Characteristics and Outcomes of Patients With Frailty Admitted to ICU With Coronavirus Disease 2019: An Individual Patient Data Meta-Analysis

Link to article at PubMed

Crit Care Explor. 2022 Jan 18;4(1):e0616. doi: 10.1097/CCE.0000000000000616. eCollection 2022 Jan.


Frailty is often used in clinical decision-making for patients with coronavirus disease 2019, yet studies have found a variable influence of frailty on outcomes in those admitted to the ICU. In this individual patient data meta-analysis, we evaluated the characteristics and outcomes across the range of frailty in patients admitted to ICU with coronavirus disease 2019.

DATA SOURCES: We contacted the corresponding authors of 16 eligible studies published between December 1, 2019, and February 28, 2021, reporting on patients with confirmed coronavirus disease 2019 admitted to ICU with a documented Clinical Frailty Scale.

STUDY SELECTION: Individual patient data were obtained from seven studies with documented Clinical Frailty Scale were included. We classified patients as nonfrail (Clinical Frailty Scale = 1-4) or frail (Clinical Frailty Scale = 5-8).

DATA EXTRACTION: We collected patient demographics, Clinical Frailty Scale score, ICU organ supports, and clinically relevant outcomes (ICU and hospital mortality, ICU and hospital length of stays, and discharge destination). The primary outcome was hospital mortality.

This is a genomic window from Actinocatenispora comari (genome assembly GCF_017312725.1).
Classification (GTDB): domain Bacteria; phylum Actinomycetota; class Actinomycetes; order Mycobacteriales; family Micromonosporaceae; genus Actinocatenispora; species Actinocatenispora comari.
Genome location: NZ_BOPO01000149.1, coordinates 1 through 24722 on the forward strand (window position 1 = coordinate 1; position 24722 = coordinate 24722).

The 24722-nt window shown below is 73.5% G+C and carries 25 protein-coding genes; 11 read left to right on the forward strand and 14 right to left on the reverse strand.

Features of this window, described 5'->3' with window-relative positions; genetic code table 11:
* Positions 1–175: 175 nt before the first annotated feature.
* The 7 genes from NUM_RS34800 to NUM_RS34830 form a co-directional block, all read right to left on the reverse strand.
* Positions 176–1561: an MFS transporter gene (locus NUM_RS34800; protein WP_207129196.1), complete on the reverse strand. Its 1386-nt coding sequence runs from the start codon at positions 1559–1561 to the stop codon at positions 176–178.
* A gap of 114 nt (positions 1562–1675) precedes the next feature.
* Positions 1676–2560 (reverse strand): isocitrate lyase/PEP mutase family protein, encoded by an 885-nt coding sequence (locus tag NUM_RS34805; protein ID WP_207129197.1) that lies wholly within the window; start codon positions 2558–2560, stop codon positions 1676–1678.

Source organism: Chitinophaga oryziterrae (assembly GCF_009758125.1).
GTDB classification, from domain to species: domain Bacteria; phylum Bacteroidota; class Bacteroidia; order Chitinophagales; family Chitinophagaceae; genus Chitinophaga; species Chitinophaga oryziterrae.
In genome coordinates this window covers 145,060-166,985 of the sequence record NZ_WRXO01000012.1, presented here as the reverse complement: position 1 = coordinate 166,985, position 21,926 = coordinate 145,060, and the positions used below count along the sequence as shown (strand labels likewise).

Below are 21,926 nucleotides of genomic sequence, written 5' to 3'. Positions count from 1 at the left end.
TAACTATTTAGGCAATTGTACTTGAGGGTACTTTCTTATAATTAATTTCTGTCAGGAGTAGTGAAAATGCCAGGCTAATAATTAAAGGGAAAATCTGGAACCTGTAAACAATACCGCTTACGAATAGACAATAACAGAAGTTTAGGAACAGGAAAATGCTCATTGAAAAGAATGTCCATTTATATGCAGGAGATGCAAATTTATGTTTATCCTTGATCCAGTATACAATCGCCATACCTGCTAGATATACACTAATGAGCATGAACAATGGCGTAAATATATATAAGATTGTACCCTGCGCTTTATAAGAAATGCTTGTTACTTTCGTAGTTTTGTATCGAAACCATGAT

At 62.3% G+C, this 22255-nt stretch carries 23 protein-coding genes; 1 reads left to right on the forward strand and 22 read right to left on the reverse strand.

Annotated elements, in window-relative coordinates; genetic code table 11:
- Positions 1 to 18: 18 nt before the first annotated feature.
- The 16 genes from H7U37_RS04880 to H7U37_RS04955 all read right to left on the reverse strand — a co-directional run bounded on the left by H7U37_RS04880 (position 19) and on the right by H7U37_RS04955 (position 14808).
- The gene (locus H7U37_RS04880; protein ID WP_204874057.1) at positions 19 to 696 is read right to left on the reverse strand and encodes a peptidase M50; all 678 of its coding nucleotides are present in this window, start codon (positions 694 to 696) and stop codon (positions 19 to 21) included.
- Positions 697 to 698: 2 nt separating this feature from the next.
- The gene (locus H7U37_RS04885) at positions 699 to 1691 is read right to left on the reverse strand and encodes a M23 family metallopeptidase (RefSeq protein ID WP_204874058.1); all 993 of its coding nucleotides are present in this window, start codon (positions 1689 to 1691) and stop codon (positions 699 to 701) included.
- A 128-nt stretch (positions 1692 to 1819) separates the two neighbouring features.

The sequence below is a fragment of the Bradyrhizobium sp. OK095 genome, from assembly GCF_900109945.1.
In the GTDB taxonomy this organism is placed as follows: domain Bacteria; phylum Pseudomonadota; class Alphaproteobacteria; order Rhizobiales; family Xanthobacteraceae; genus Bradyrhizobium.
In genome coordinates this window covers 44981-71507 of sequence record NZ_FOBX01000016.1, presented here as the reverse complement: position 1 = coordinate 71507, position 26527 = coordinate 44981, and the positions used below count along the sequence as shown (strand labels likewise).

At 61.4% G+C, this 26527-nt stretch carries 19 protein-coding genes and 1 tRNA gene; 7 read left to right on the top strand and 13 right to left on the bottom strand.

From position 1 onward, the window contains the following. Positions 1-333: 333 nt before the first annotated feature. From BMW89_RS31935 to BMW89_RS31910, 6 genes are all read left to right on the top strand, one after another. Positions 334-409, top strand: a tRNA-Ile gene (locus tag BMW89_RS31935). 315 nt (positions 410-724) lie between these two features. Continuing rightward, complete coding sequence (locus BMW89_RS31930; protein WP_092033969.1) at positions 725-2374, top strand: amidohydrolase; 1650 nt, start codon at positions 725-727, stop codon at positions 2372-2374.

DATA SYNTHESIS: Of the 2,001 patients admitted to ICU, 388 (19.4%) were frail. Increasing age and Sequential Organ Failure Assessment score, Clinical Frailty Scale score greater than or equal to 4, use of mechanical ventilation, vasopressors, renal replacement therapy, and hyperlactatemia were risk factors for death in a multivariable analysis. Hospital mortality was higher in patients with frailty (65.2% vs 41.8%; p < 0.001), with adjusted mortality increasing with a rising Clinical Frailty Scale score beyond 3. Younger and nonfrail patients were more likely to receive mechanical ventilation. Patients with frailty spent less time on mechanical ventilation (median days [interquartile range], 9 [5-16] vs 11 d [6-18 d]; p = 0.012) and accounted for only 12.3% of total ICU bed days.

CONCLUSIONS: Patients with frailty with coronavirus disease 2019 were commonly admitted to ICU and had greater hospital mortality but spent relatively fewer days in ICU when compared with nonfrail patients. Patients with frailty receiving mechanical ventilation were at greater risk of death than patients without frailty.

PMID:35072081 | PMC:PMC8769107 | DOI:10.1097/CCE.0000000000000616

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